December 22, 2021
"The $1 trillion package has been touted as a major step forward in the decarbonization of transportation, and the research found that it could accomplish that if it prioritizes electrification and road maintenance. However, an approach that involves building new roadways and adding lanes to existing ones could create a phenomenon known as “induced demand”— in other words, the existence of those new roads would induce more people to drive on them, creating further emissions.
While the bill allocates just under $600 billion for “surface transportation” spending, its specific uses would largely be at the discretion of individual states. Georgetown researchers mapped out two possible scenarios based on this flexibility. In the higher-emission scenario, 27 percent of the surface transportation money goes to expanding highways compared to 23 percent for maintenance.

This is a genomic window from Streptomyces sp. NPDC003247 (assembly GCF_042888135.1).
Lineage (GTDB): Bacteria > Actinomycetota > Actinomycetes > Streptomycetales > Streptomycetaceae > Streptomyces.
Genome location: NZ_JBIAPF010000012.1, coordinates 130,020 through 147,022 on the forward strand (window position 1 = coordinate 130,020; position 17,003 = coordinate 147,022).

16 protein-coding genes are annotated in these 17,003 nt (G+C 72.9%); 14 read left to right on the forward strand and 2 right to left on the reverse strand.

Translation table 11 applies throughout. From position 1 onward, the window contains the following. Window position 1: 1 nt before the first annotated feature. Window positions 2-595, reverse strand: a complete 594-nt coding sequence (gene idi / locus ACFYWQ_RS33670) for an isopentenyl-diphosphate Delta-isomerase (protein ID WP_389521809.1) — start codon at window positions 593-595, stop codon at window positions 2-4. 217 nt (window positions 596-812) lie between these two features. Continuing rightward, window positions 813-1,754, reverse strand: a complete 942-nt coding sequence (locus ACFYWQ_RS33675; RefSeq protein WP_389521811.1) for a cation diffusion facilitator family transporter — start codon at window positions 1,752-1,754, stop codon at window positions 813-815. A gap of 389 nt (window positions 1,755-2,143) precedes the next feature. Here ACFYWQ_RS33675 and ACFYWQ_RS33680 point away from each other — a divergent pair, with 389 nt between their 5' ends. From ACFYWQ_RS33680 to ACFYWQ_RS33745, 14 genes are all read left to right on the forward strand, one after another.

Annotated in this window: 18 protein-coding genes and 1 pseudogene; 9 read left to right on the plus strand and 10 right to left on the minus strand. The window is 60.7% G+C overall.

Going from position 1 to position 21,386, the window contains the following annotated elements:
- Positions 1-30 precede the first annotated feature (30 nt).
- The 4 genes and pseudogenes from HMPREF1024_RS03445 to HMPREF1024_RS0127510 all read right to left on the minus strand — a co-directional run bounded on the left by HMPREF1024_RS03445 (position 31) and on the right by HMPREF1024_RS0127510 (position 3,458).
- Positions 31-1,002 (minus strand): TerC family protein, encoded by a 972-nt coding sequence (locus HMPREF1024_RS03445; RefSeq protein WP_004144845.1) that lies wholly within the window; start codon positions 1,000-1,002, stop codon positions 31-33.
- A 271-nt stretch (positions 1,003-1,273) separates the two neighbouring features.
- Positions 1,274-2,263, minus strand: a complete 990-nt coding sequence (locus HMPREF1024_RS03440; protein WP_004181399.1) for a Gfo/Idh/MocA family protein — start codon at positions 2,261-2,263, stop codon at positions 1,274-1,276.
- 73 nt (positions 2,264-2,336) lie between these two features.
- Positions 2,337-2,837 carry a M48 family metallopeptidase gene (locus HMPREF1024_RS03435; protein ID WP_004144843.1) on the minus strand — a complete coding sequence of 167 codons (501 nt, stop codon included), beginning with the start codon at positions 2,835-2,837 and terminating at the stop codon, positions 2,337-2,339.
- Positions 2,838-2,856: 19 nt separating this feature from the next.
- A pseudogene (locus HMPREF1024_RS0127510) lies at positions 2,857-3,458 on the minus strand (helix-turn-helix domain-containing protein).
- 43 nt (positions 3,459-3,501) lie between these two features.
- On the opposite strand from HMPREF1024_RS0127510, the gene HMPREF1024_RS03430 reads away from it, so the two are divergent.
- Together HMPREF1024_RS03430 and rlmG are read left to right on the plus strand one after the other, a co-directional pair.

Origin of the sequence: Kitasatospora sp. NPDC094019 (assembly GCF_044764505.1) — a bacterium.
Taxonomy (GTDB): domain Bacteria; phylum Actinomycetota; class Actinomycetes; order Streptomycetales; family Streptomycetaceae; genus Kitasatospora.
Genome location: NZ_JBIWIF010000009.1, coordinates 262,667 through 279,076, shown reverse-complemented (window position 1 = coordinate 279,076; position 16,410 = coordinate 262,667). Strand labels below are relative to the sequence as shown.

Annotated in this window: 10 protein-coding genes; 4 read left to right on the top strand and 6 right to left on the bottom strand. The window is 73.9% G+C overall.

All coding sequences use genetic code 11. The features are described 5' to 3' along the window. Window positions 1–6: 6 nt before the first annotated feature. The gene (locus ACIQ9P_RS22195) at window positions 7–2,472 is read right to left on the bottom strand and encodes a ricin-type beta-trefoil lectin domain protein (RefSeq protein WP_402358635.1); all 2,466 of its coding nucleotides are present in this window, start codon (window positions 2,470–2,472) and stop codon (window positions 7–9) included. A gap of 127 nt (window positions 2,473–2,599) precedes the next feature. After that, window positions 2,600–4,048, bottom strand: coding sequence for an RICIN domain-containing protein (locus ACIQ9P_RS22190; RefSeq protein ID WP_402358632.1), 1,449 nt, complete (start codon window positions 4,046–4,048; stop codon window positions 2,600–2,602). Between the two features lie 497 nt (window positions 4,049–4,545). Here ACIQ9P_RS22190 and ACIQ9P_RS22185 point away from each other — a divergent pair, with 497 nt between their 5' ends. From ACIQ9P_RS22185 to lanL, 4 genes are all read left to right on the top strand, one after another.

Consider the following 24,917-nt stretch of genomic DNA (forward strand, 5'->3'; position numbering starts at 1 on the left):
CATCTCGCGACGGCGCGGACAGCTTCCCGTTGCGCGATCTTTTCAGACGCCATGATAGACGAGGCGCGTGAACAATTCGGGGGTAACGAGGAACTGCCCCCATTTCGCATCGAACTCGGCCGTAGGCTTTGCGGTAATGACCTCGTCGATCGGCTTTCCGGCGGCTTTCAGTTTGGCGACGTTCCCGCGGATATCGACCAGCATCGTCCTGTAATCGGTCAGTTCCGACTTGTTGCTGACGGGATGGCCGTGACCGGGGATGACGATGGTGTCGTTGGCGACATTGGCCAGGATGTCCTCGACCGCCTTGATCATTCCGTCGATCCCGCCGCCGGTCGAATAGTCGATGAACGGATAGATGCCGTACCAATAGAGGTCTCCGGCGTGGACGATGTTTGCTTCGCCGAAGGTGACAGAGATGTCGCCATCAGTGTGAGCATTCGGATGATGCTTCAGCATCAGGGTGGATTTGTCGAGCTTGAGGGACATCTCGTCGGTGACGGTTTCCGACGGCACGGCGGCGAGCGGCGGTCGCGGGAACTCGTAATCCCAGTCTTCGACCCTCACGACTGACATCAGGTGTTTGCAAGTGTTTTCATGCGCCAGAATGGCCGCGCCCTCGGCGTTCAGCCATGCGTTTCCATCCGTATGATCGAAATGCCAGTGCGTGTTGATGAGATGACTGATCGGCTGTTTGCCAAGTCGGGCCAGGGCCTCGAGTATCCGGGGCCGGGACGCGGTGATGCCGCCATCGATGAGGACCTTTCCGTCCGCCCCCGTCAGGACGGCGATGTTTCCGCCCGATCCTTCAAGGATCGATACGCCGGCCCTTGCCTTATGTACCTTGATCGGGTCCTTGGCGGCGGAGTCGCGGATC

The alternate low-emissions scenario, meanwhile, spends 38 percent on maintenance and just 4 percent on highway expansion.
“We are not predicting that either extreme of these bounding cases is likely, but they are certainly both possible,” the researchers wrote. “In the end, we expect that actual investment levels for most strategies will fall between these approaches, and will depend on the choices state, local, and federal policymakers make about how to spend these funds, given the discretion and flexibility that they are afforded under the law.
"Importantly, decision makers looking to achieve climate goals have the opportunity to steer decisions in the direction of the lower-emission scenario.”
Read the full article by Zack Budryk in The Hill.